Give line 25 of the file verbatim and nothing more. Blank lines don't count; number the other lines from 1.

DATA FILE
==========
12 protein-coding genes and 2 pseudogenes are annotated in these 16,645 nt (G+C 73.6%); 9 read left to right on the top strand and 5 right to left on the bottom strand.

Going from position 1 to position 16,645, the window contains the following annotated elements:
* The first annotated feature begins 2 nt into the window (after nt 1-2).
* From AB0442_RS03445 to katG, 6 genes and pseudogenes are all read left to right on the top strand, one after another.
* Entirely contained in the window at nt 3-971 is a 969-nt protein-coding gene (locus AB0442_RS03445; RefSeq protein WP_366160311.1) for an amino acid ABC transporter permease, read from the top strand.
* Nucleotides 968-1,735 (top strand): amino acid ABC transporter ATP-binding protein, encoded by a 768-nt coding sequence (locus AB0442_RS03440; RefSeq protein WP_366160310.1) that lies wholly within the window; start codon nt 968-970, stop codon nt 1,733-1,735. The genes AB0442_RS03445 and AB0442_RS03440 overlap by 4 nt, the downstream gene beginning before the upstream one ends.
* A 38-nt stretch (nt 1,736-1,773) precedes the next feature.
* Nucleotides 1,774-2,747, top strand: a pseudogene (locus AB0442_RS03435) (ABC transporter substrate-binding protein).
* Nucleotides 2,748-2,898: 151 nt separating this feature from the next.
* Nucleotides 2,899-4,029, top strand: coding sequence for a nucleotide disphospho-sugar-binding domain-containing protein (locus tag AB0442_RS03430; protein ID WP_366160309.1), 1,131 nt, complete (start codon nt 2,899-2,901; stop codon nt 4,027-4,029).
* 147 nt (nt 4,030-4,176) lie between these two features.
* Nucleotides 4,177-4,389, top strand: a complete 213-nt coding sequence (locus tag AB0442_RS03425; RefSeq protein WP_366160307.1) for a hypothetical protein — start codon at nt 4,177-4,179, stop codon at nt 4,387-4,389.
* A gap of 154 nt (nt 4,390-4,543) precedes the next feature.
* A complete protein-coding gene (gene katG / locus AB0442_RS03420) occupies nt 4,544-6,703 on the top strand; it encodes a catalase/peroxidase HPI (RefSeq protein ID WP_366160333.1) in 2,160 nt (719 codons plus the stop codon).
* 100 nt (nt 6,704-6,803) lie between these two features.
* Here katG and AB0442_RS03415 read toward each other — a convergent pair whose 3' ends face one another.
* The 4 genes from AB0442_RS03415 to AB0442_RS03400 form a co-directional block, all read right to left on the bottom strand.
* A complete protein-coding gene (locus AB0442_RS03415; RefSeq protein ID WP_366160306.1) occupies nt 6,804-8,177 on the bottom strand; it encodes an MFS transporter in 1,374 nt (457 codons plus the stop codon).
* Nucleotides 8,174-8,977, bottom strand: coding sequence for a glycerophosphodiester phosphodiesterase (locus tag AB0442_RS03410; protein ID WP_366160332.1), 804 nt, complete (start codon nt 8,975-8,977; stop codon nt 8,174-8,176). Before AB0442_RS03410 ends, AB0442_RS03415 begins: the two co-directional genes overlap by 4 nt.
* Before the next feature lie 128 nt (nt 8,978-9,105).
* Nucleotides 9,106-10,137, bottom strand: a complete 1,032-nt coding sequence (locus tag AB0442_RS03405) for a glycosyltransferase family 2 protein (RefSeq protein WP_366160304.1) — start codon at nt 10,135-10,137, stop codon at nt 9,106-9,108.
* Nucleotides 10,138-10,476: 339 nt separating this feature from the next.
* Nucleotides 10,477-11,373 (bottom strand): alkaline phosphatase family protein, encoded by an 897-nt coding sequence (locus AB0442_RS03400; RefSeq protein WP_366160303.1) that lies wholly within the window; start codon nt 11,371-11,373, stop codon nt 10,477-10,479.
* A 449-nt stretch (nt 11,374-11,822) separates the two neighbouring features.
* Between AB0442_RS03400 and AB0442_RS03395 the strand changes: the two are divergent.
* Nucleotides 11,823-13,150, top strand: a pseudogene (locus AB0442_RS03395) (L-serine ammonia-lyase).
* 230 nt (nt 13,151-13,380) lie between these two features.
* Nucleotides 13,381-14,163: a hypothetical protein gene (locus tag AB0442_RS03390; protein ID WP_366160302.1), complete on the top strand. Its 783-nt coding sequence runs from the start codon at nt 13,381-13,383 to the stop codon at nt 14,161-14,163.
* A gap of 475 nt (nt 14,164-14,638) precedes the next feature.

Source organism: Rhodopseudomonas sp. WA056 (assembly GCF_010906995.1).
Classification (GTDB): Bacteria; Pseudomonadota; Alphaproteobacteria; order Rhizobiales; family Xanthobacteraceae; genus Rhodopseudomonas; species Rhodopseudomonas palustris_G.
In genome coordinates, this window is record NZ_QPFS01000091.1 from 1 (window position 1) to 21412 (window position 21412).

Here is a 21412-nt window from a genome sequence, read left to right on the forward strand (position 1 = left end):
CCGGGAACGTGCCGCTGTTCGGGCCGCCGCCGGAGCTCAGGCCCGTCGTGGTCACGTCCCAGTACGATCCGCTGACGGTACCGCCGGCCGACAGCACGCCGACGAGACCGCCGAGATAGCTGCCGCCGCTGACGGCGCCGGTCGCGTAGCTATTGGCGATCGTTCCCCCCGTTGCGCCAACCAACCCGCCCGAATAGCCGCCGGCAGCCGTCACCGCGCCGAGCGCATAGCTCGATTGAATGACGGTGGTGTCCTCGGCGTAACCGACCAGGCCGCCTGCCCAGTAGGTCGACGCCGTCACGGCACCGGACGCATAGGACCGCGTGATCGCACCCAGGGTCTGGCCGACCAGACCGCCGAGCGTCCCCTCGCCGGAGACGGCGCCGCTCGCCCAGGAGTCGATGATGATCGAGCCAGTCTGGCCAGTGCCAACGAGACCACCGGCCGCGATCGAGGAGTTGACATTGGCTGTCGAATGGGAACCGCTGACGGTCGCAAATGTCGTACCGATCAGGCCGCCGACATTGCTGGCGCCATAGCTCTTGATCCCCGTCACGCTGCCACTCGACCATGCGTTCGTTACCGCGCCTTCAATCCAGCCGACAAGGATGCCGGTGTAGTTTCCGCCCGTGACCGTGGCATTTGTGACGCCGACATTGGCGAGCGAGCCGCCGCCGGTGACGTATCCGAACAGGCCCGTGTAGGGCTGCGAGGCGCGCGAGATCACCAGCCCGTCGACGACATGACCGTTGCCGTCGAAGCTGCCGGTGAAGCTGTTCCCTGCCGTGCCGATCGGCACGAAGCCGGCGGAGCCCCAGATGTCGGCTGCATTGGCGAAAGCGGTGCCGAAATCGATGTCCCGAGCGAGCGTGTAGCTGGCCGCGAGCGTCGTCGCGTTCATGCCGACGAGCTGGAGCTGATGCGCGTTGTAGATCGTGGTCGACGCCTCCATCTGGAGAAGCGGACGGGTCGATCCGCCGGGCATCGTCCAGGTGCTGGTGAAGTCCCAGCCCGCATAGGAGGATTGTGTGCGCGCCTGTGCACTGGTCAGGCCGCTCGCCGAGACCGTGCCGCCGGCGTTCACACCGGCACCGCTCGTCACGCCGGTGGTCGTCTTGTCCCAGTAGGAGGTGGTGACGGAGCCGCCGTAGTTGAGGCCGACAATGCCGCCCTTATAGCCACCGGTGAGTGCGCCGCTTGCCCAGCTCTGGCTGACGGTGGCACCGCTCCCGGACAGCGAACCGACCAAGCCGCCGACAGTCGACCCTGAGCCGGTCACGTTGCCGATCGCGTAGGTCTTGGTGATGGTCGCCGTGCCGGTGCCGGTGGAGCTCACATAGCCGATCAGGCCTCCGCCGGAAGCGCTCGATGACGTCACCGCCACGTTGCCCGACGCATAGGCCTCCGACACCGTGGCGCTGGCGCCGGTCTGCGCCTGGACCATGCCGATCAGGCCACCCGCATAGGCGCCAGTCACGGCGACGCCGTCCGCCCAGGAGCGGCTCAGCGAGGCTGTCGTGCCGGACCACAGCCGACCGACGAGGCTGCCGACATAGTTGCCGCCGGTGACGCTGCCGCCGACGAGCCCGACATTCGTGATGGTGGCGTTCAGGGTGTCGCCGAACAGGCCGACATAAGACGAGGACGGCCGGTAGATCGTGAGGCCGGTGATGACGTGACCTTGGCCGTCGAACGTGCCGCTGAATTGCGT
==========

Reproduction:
* Between AB0442_RS03400 and AB0442_RS03395 the strand changes: the two are divergent.